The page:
Powered by a 16-bit processor, the VPC reads it’s own intake air temperature sensor and absolute pressure transducer (B-MAP sensor) signals and then converts those signals to one that is recognizable by the factory ECU. Flashable EEPROM gives users further flexibility when it comes to programming the air compensation and fuel compensation tables to take advantage of larger turbos, bigger intake piping and larger injectors. This is about as close as you can get to a fully standalone system, without the huge price tag of the expensive ECU’s.
How to Install a HKS VPC
Before we get started on our How To, please make sure you understand what kind of project you are undertaking. If you purchased this HKS VPC used, make sure you know what ROM chip you own, and how it affects your vehicle and the conversion values. Just because this is technically a piggyback unit, does not mean your engine cannot be damaged from this install. Be aware of what you are doing and like all tuning computers, the HKS VPC is fully capable of turning your motor into a horsepower demon, or a broken lawn ornament.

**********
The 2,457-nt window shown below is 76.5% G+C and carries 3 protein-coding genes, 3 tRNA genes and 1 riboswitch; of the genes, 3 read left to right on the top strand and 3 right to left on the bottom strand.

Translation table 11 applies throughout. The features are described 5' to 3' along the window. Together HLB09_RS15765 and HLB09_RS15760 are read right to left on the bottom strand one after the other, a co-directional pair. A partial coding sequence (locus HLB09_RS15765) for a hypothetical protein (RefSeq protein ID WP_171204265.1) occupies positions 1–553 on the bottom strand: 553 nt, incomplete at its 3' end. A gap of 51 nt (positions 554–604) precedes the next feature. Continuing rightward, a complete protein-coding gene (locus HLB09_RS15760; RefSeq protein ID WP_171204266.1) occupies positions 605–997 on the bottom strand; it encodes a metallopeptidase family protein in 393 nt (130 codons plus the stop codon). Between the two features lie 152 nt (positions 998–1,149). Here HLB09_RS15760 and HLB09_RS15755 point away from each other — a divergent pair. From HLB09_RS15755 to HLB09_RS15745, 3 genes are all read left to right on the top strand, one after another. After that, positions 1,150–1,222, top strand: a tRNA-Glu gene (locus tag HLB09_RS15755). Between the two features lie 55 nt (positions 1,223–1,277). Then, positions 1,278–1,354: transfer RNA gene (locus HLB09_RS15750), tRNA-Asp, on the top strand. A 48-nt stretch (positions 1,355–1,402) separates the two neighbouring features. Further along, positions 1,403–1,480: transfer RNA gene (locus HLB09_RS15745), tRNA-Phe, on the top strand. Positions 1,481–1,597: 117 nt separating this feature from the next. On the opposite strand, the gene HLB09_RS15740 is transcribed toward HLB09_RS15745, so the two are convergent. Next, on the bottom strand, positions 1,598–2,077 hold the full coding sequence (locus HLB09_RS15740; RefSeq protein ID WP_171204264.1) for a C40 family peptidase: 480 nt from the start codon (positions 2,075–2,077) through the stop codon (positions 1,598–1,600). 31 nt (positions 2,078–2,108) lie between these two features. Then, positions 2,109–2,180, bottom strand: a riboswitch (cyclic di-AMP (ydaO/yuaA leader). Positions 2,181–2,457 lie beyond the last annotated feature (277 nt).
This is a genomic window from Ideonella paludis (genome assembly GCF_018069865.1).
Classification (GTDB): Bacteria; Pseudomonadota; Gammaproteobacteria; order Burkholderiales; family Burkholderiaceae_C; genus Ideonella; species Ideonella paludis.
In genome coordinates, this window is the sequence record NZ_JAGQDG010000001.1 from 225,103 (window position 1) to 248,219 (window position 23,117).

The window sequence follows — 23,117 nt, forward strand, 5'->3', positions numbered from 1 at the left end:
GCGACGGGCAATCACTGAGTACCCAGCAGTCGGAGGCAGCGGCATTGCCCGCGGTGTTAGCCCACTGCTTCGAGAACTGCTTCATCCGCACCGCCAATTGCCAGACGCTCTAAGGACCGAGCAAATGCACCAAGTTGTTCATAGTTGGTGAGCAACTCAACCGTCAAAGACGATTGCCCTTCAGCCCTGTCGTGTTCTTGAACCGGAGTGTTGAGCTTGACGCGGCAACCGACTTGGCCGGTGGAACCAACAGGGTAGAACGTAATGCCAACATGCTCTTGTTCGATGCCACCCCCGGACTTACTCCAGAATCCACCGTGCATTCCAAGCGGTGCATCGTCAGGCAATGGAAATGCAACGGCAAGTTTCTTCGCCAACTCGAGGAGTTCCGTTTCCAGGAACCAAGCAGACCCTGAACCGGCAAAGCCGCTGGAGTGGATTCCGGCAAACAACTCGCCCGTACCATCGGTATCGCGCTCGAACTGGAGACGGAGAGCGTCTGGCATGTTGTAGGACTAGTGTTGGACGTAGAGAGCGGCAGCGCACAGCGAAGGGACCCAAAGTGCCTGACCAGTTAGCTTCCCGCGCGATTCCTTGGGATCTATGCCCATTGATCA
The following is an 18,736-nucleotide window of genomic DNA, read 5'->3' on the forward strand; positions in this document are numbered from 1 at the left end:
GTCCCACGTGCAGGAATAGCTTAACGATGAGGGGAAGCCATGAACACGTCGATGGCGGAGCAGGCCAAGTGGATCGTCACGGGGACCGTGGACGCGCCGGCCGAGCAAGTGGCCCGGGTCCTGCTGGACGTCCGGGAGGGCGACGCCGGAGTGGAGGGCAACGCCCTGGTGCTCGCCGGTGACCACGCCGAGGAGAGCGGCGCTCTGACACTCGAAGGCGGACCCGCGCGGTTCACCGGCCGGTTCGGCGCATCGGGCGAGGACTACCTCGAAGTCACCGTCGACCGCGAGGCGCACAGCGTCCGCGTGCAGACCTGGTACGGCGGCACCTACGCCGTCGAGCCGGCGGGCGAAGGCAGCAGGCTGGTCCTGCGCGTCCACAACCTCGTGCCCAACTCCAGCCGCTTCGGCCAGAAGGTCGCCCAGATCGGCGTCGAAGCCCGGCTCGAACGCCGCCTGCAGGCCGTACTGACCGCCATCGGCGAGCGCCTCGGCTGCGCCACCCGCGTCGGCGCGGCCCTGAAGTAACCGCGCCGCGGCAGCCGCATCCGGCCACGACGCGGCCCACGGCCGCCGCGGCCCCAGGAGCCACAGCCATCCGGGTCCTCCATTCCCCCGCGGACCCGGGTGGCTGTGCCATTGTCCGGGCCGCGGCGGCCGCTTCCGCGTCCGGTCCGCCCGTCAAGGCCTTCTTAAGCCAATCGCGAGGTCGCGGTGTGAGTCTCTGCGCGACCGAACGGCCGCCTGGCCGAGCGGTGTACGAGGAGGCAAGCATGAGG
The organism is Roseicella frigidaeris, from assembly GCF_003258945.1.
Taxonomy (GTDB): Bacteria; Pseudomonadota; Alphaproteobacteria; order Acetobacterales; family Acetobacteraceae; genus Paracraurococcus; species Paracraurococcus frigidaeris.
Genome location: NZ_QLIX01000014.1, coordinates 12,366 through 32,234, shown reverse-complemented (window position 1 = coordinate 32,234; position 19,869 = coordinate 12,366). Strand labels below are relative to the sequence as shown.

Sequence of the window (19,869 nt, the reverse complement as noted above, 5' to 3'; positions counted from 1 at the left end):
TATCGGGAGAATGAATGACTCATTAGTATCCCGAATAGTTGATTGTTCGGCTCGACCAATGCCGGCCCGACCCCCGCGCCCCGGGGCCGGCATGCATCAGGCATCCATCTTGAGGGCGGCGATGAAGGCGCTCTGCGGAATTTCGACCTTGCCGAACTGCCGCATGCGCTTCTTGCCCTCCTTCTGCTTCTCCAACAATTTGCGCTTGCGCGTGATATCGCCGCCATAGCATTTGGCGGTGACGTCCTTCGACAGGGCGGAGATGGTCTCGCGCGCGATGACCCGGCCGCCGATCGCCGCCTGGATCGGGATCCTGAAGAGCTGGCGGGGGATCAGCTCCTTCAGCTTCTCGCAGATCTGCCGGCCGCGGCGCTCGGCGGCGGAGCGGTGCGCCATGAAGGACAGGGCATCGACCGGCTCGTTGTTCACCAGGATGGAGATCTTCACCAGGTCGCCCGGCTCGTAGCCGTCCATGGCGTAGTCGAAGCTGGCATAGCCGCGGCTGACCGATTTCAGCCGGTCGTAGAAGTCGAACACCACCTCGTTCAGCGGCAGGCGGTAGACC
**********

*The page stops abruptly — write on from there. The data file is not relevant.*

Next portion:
To begin our How To Install a HKS VPC in our 1997 Anniversary Edition Toyota Supra TT, open the passenger side door and slide back the passenger seat as far back as it can go. Disconnect the negative terminal of your battery to ensure no damage occurs to your ECU or VPC.
Next pull up on the passenger side carpet to expose the ECU cover and the 10mm bolts you need to access to remove this kick panel.